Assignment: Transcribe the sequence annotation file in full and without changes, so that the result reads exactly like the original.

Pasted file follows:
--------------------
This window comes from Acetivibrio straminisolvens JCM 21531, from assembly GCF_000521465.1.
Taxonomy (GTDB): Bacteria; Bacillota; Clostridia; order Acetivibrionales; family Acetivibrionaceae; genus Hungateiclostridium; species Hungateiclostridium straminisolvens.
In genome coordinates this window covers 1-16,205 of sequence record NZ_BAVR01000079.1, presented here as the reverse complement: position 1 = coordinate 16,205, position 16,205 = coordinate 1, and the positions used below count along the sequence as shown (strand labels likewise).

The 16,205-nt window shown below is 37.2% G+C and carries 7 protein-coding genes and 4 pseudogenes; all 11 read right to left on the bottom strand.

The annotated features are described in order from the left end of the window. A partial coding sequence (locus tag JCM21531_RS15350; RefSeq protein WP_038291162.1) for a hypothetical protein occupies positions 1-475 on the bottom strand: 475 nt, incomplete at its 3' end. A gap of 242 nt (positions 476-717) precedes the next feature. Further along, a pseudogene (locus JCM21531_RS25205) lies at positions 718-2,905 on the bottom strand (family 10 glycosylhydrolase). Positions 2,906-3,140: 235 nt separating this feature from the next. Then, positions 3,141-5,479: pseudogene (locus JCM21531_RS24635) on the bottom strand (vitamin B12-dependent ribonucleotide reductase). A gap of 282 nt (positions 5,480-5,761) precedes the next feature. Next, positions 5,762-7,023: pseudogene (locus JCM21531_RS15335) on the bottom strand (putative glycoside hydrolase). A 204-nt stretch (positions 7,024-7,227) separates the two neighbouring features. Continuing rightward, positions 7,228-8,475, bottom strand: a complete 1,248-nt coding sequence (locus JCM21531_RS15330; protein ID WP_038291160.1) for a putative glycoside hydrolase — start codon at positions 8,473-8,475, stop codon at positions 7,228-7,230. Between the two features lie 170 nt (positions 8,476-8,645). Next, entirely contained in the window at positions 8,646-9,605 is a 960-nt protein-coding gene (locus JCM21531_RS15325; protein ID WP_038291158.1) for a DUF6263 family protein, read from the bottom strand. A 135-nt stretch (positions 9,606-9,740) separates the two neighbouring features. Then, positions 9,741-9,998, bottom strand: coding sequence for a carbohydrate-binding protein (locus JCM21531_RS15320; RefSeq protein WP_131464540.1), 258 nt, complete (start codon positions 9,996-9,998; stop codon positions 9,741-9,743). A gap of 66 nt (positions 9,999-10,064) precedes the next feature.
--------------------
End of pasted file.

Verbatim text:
This window comes from Acetivibrio straminisolvens JCM 21531, from assembly GCF_000521465.1.
Taxonomy (GTDB): Bacteria; Bacillota; Clostridia; order Acetivibrionales; family Acetivibrionaceae; genus Hungateiclostridium; species Hungateiclostridium straminisolvens.
In genome coordinates this window covers 1-16,205 of sequence record NZ_BAVR01000079.1, presented here as the reverse complement: position 1 = coordinate 16,205, position 16,205 = coordinate 1, and the positions used below count along the sequence as shown (strand labels likewise).

The 16,205-nt window shown below is 37.2% G+C and carries 7 protein-coding genes and 4 pseudogenes; all 11 read right to left on the bottom strand.

The annotated features are described in order from the left end of the window. A partial coding sequence (locus tag JCM21531_RS15350; RefSeq protein WP_038291162.1) for a hypothetical protein occupies positions 1-475 on the bottom strand: 475 nt, incomplete at its 3' end. A gap of 242 nt (positions 476-717) precedes the next feature. Further along, a pseudogene (locus JCM21531_RS25205) lies at positions 718-2,905 on the bottom strand (family 10 glycosylhydrolase). Positions 2,906-3,140: 235 nt separating this feature from the next. Then, positions 3,141-5,479: pseudogene (locus JCM21531_RS24635) on the bottom strand (vitamin B12-dependent ribonucleotide reductase). A gap of 282 nt (positions 5,480-5,761) precedes the next feature. Next, positions 5,762-7,023: pseudogene (locus JCM21531_RS15335) on the bottom strand (putative glycoside hydrolase). A 204-nt stretch (positions 7,024-7,227) separates the two neighbouring features. Continuing rightward, positions 7,228-8,475, bottom strand: a complete 1,248-nt coding sequence (locus JCM21531_RS15330; protein ID WP_038291160.1) for a putative glycoside hydrolase — start codon at positions 8,473-8,475, stop codon at positions 7,228-7,230. Between the two features lie 170 nt (positions 8,476-8,645). Next, entirely contained in the window at positions 8,646-9,605 is a 960-nt protein-coding gene (locus JCM21531_RS15325; protein ID WP_038291158.1) for a DUF6263 family protein, read from the bottom strand. A 135-nt stretch (positions 9,606-9,740) separates the two neighbouring features. Then, positions 9,741-9,998, bottom strand: coding sequence for a carbohydrate-binding protein (locus JCM21531_RS15320; RefSeq protein WP_131464540.1), 258 nt, complete (start codon positions 9,996-9,998; stop codon positions 9,741-9,743). A gap of 66 nt (positions 9,999-10,064) precedes the next feature.